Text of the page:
In Laguna San Ignacio, Mexico, this year, I saw grey whales from so close that when one of them spouted, a great fountain of moist air and, shall we say nostril contents, showered over all the people in the boat. What astonishing life-forms they are! Their size puts us humans in our place. The pangas, fishing boats that work for the whale watching tour companies, take visitors out into the lagoon, then shut their engines off and wait. The whales appear. It’s a humbling experince.
This one came up under the boat and surfaced on the other side. If it had intended to tip us over, there is no doubt it could have. From the panga, we could see the barnacles encrusting the rubbery, marbled skin. We could even spot the tiny eye before a sudden dive rocked the boat and the whale, seeming to laugh at us, slapped its tail-fluke and was gone.
So I started thinking, how do we portray whales in books for young readers? It turns out that if you look at children’s nonfiction over the years, the public misinformation of generations shows up. This Hakai Magazine article plots the delivery of inaccurate science to kids. Excerpt:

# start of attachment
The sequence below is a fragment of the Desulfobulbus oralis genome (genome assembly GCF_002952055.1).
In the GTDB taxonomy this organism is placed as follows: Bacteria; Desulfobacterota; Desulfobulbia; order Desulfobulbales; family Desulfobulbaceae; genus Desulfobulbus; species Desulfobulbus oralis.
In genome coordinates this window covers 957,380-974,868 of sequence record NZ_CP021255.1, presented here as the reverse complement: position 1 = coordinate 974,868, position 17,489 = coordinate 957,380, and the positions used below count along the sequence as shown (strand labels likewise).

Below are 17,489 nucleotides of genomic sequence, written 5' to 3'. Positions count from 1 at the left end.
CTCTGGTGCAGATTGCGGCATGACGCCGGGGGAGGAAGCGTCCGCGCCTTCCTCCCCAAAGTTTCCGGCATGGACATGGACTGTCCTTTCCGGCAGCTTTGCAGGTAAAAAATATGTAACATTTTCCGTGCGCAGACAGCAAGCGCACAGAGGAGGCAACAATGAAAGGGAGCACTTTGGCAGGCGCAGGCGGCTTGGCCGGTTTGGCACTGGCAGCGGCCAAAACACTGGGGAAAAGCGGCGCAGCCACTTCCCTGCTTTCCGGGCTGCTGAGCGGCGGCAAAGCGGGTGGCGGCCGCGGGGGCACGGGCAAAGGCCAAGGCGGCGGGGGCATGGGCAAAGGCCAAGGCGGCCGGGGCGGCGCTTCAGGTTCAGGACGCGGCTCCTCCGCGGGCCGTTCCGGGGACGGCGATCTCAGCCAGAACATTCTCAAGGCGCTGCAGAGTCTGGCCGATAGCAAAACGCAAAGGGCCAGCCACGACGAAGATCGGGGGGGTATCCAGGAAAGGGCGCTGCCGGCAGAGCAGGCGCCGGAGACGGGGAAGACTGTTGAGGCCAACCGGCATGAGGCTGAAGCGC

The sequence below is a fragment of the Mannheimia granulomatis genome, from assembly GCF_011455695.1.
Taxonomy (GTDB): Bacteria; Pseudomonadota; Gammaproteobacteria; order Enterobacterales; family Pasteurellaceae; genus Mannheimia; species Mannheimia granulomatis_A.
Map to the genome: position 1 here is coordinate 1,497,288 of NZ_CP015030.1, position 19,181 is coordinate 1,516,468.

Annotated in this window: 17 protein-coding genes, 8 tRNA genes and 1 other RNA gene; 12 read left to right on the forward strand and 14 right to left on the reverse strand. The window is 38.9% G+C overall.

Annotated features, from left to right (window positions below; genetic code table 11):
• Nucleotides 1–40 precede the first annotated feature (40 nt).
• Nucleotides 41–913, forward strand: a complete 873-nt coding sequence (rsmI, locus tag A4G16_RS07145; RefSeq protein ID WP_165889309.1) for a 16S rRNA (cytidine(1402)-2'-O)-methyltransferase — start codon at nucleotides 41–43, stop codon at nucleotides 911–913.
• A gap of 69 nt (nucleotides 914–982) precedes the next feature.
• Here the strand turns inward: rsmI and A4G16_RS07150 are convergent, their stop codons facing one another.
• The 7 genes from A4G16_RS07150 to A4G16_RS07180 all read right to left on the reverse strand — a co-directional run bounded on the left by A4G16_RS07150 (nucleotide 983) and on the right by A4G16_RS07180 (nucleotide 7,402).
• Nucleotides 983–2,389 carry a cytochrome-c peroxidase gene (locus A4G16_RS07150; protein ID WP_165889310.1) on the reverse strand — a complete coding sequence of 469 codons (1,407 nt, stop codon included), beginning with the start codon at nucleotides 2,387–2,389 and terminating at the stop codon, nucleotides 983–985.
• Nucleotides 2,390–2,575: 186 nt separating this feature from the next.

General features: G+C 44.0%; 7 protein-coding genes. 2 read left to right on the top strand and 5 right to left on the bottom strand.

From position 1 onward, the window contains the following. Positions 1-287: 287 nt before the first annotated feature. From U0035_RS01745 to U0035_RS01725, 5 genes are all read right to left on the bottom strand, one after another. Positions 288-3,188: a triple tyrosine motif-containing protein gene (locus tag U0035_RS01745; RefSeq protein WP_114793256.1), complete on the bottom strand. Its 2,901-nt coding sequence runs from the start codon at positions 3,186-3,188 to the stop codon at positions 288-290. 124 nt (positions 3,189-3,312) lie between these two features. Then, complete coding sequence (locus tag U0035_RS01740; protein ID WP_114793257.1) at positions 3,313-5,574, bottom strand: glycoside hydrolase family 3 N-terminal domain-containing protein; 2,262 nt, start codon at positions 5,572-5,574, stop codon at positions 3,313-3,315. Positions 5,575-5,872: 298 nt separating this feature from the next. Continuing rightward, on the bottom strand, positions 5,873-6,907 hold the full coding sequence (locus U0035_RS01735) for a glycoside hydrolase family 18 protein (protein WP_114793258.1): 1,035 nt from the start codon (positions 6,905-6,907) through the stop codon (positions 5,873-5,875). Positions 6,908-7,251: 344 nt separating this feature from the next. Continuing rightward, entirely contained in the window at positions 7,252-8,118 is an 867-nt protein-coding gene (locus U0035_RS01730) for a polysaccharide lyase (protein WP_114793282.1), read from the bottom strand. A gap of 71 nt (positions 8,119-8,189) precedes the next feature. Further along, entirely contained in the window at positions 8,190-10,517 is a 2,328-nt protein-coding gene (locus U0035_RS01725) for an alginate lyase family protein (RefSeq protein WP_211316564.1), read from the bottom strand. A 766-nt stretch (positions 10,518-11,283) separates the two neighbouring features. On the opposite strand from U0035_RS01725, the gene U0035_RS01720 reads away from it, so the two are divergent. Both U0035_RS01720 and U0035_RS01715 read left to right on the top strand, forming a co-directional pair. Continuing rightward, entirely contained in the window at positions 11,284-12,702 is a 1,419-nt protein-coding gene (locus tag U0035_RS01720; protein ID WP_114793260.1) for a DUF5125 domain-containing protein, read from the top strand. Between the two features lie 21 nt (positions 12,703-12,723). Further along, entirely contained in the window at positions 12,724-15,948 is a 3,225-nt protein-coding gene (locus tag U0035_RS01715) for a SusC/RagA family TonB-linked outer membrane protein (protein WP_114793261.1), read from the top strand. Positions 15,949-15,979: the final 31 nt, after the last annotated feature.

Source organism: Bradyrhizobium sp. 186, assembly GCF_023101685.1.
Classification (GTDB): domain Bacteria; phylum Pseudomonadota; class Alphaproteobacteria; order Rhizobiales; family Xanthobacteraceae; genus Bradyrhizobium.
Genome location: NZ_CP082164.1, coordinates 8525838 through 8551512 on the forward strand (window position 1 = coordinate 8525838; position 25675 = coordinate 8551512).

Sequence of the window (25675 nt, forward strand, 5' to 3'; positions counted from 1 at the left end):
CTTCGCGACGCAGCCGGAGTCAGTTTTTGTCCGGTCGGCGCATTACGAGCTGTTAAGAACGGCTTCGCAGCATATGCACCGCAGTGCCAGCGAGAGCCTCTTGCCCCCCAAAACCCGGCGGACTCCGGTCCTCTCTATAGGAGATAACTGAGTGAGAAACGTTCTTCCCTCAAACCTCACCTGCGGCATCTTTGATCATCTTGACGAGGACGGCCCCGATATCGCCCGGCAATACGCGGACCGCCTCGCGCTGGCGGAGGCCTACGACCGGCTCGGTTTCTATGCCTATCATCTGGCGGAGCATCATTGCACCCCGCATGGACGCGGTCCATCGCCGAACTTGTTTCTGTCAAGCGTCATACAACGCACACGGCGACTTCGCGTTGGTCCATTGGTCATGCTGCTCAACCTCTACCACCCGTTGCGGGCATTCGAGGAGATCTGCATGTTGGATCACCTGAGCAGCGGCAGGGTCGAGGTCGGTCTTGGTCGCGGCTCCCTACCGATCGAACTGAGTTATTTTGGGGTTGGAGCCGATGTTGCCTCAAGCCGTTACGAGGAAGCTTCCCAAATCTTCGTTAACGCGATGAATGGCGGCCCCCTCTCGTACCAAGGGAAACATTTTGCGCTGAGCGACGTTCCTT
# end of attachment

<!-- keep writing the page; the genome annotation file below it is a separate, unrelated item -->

In a 2016 article called, tellingly, “Cetacean Frustration,” four British scientists surveyed picture books that feature whales and other cetaceans. Of 116 books, 74 had errors. The rate was higher in fiction, but almost half of the nonfiction books also contained errors.
Part of the problem, of course, is that children’s books often hang around for generations. Parents tend to buy their kids the books that they themselves loved as children. But with nonfiction, those books get dated really fast. And in a world where these giants of the ocean are seriously endangered by our irresponsible behavior over the centuries, don’t we owe young readers the facts as best we know them, in all their beautiful complexity?